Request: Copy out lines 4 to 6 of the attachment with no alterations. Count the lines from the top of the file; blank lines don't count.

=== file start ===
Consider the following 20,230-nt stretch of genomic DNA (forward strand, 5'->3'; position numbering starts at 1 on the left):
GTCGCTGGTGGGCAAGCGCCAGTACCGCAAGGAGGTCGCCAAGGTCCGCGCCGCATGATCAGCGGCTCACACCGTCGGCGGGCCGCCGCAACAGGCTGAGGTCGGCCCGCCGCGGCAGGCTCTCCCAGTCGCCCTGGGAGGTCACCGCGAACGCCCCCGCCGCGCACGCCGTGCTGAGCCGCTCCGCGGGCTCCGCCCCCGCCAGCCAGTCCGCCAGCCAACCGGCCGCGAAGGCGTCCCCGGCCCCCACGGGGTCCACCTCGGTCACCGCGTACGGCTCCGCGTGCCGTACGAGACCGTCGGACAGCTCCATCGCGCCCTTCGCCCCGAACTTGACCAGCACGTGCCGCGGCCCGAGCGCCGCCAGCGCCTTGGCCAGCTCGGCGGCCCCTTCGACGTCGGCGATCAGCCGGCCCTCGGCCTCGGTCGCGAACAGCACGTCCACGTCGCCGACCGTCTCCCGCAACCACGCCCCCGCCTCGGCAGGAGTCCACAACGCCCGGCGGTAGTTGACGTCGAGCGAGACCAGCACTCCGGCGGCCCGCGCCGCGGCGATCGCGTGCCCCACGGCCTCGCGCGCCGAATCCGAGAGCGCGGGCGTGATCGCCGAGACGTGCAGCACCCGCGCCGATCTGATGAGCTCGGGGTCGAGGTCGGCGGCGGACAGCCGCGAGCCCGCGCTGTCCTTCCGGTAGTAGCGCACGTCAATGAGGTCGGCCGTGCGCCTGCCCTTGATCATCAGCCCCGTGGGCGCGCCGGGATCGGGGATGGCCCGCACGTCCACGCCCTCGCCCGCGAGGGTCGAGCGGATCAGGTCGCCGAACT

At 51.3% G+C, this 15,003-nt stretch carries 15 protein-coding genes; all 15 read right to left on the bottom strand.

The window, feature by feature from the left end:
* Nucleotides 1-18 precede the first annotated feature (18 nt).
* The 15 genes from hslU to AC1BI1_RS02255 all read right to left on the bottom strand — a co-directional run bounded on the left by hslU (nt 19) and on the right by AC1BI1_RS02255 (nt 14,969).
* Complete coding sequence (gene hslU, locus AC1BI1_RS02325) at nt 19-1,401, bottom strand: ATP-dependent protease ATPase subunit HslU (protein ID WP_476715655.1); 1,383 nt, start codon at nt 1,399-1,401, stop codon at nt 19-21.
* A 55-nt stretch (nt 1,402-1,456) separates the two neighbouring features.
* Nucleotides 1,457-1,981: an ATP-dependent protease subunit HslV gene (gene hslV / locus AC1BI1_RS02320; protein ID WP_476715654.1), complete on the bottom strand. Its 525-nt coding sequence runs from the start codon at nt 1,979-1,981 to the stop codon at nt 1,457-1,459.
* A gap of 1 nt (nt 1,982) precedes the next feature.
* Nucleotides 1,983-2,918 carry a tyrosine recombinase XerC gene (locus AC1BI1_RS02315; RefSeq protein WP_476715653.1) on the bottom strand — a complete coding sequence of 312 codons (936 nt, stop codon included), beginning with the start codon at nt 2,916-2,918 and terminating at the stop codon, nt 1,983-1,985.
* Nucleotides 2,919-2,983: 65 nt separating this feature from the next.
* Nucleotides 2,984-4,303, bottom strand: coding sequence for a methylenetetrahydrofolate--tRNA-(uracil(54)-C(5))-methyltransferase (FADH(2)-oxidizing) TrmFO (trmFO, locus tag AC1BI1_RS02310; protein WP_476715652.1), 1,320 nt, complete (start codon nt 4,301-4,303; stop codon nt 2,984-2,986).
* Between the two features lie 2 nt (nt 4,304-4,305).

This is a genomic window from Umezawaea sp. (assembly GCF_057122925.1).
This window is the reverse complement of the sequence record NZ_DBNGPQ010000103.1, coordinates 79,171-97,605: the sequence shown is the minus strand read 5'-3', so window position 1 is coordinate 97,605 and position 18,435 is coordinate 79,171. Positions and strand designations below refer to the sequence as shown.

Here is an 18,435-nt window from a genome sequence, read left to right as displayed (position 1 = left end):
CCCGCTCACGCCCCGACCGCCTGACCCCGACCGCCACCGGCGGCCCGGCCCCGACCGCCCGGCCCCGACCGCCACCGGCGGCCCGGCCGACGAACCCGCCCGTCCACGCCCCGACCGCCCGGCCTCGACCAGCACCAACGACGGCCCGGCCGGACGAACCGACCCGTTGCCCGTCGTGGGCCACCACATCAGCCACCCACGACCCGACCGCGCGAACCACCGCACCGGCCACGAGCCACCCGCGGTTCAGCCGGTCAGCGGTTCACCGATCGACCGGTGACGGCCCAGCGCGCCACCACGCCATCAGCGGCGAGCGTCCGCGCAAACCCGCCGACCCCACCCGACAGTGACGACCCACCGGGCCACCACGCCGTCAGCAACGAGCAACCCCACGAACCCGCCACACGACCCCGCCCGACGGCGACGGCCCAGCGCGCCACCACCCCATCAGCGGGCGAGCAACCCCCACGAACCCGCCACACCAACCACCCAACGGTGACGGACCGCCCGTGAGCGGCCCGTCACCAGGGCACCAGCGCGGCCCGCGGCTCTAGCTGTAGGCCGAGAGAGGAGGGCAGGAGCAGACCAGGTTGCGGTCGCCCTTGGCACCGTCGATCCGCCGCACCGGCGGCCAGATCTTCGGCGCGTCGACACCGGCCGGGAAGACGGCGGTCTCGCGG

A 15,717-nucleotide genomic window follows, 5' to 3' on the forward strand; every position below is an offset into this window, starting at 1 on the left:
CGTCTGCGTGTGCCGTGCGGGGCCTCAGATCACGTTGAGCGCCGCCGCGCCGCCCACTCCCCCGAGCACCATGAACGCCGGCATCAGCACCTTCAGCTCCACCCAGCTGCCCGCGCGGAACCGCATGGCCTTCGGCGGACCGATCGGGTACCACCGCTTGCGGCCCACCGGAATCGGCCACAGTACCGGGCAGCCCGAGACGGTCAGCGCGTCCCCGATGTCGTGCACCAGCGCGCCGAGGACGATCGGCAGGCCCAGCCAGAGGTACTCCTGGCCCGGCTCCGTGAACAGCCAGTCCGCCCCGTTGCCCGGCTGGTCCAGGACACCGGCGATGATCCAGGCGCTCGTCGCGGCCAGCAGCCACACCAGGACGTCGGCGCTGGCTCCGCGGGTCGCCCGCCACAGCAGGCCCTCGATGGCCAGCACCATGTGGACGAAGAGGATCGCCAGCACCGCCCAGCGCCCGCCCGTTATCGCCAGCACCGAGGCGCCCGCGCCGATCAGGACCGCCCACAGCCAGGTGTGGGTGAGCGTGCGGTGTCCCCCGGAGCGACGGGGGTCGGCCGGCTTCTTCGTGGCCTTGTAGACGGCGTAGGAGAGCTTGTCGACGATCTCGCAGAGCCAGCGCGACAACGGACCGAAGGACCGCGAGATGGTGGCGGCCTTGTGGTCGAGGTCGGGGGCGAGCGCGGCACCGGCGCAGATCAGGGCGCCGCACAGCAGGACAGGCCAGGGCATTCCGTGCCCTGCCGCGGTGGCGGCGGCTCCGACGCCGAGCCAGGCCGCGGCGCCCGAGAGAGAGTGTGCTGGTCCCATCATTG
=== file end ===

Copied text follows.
The window, feature by feature from the left end:
* Nucleotides 1-18 precede the first annotated feature (18 nt).
* The 15 genes from hslU to AC1BI1_RS02255 all read right to left on the bottom strand — a co-directional run bounded on the left by hslU (nt 19) and on the right by AC1BI1_RS02255 (nt 14,969).